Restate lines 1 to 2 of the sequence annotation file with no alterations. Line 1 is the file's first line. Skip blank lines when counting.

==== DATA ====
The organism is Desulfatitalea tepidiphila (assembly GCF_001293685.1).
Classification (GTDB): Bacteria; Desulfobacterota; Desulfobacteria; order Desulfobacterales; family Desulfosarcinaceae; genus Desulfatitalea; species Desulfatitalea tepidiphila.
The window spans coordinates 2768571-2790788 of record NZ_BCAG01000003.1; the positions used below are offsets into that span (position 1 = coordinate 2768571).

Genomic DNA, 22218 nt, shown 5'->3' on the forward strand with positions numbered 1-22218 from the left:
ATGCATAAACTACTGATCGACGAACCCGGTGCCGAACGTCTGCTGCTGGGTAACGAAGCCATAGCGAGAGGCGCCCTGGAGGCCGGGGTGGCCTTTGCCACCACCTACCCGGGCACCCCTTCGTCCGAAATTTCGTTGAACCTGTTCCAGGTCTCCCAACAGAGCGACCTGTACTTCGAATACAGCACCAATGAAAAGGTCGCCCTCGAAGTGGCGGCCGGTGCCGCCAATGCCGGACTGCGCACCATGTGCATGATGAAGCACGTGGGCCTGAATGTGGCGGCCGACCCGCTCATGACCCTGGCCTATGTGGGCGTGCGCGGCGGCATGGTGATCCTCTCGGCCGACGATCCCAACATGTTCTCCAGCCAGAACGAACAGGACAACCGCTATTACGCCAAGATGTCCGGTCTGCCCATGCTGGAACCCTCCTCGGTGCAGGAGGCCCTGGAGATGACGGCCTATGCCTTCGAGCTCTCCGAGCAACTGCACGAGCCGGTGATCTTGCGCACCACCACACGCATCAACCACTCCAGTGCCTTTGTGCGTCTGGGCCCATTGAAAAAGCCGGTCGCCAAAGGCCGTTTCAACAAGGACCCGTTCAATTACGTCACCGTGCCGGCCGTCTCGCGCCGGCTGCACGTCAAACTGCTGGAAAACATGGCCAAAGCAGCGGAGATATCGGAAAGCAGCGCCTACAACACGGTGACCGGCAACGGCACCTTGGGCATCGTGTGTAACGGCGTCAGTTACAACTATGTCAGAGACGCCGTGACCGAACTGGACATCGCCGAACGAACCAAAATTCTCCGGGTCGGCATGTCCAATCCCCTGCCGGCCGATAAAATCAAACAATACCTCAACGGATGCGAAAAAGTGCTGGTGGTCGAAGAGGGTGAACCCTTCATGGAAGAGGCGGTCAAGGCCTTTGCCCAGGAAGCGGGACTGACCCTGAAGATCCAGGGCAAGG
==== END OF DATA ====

The organism is Desulfatitalea tepidiphila (assembly GCF_001293685.1).
Classification (GTDB): Bacteria; Desulfobacterota; Desulfobacteria; order Desulfobacterales; family Desulfosarcinaceae; genus Desulfatitalea; species Desulfatitalea tepidiphila.